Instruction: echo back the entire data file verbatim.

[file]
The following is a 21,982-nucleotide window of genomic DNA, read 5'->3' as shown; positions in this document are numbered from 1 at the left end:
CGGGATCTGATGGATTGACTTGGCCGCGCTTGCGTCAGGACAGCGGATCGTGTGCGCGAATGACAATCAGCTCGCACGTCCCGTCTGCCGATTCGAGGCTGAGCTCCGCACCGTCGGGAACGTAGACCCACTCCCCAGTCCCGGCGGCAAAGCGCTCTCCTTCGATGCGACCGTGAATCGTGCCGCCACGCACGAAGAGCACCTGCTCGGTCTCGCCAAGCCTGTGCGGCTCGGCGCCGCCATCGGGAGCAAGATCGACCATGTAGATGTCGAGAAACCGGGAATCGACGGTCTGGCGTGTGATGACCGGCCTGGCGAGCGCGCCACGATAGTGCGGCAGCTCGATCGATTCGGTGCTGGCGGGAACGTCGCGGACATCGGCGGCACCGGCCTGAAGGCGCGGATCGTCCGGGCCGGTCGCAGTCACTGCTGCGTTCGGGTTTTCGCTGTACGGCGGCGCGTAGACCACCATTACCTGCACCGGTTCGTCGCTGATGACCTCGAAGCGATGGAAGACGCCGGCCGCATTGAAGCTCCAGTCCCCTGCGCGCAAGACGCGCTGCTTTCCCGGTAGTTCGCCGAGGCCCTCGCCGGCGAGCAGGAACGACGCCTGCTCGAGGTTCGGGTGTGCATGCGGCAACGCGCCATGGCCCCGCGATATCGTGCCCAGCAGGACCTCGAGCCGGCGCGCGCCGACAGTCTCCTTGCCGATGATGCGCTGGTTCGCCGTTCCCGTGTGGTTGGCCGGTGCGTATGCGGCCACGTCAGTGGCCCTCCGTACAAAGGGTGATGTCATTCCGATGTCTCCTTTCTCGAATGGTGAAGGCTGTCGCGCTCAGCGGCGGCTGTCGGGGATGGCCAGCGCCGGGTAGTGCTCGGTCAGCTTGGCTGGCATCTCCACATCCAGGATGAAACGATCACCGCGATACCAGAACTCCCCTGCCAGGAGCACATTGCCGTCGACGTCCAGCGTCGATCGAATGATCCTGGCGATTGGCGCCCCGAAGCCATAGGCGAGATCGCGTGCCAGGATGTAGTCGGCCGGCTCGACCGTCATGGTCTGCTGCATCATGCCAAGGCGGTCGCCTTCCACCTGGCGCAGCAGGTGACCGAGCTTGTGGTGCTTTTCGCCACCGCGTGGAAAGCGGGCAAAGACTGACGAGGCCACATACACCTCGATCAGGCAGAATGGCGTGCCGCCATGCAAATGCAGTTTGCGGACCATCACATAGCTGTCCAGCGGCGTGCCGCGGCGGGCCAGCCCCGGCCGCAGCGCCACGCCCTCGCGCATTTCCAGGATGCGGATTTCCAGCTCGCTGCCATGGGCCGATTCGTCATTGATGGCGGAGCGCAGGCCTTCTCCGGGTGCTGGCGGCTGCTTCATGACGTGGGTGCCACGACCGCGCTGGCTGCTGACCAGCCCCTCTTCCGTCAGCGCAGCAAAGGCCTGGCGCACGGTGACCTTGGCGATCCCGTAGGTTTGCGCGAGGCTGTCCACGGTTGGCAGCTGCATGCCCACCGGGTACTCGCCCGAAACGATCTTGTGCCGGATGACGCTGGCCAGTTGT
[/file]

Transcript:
The following is a 21,982-nucleotide window of genomic DNA, read 5'->3' as shown; positions in this document are numbered from 1 at the left end:
CGGGATCTGATGGATTGACTTGGCCGCGCTTGCGTCAGGACAGCGGATCGTGTGCGCGAATGACAATCAGCTCGCACGTCCCGTCTGCCGATTCGAGGCTGAGCTCCGCACCGTCGGGAACGTAGACCCACTCCCCAGTCCCGGCGGCAAAGCGCTCTCCTTCGATGCGACCGTGAATCGTGCCGCCACGCACGAAGAGCACCTGCTCGGTCTCGCCAAGCCTGTGCGGCTCGGCGCCGCCATCGGGAGCAAGATCGACCATGTAGATGTCGAGAAACCGGGAATCGACGGTCTGGCGTGTGATGACCGGCCTGGCGAGCGCGCCACGATAGTGCGGCAGCTCGATCGATTCGGTGCTGGCGGGAACGTCGCGGACATCGGCGGCACCGGCCTGAAGGCGCGGATCGTCCGGGCCGGTCGCAGTCACTGCTGCGTTCGGGTTTTCGCTGTACGGCGGCGCGTAGACCACCATTACCTGCACCGGTTCGTCGCTGATGACCTCGAAGCGATGGAAGACGCCGGCCGCATTGAAGCTCCAGTCCCCTGCGCGCAAGACGCGCTGCTTTCCCGGTAGTTCGCCGAGGCCCTCGCCGGCGAGCAGGAACGACGCCTGCTCGAGGTTCGGGTGTGCATGCGGCAACGCGCCATGGCCCCGCGATATCGTGCCCAGCAGGACCTCGAGCCGGCGCGCGCCGACAGTCTCCTTGCCGATGATGCGCTGGTTCGCCGTTCCCGTGTGGTTGGCCGGTGCGTATGCGGCCACGTCAGTGGCCCTCCGTACAAAGGGTGATGTCATTCCGATGTCTCCTTTCTCGAATGGTGAAGGCTGTCGCGCTCAGCGGCGGCTGTCGGGGATGGCCAGCGCCGGGTAGTGCTCGGTCAGCTTGGCTGGCATCTCCACATCCAGGATGAAACGATCACCGCGATACCAGAACTCCCCTGCCAGGAGCACATTGCCGTCGACGTCCAGCGTCGATCGAATGATCCTGGCGATTGGCGCCCCGAAGCCATAGGCGAGATCGCGTGCCAGGATGTAGTCGGCCGGCTCGACCGTCATGGTCTGCTGCATCATGCCAAGGCGGTCGCCTTCCACCTGGCGCAGCAGGTGACCGAGCTTGTGGTGCTTTTCGCCACCGCGTGGAAAGCGGGCAAAGACTGACGAGGCCACATACACCTCGATCAGGCAGAATGGCGTGCCGCCATGCAAATGCAGTTTGCGGACCATCACATAGCTGTCCAGCGGCGTGCCGCGGCGGGCCAGCCCCGGCCGCAGCGCCACGCCCTCGCGCATTTCCAGGATGCGGATTTCCAGCTCGCTGCCATGGGCCGATTCGTCATTGATGGCGGAGCGCAGGCCTTCTCCGGGTGCTGGCGGCTGCTTCATGACGTGGGTGCCACGACCGCGCTGGCTGCTGACCAGCCCCTCTTCCGTCAGCGCAGCAAAGGCCTGGCGCACGGTGACCTTGGCGATCCCGTAGGTTTGCGCGAGGCTGTCCACGGTTGGCAGCTGCATGCCCACCGGGTACTCGCCCGAAACGATCTTGTGCCGGATGACGCTGGCCAGTTGT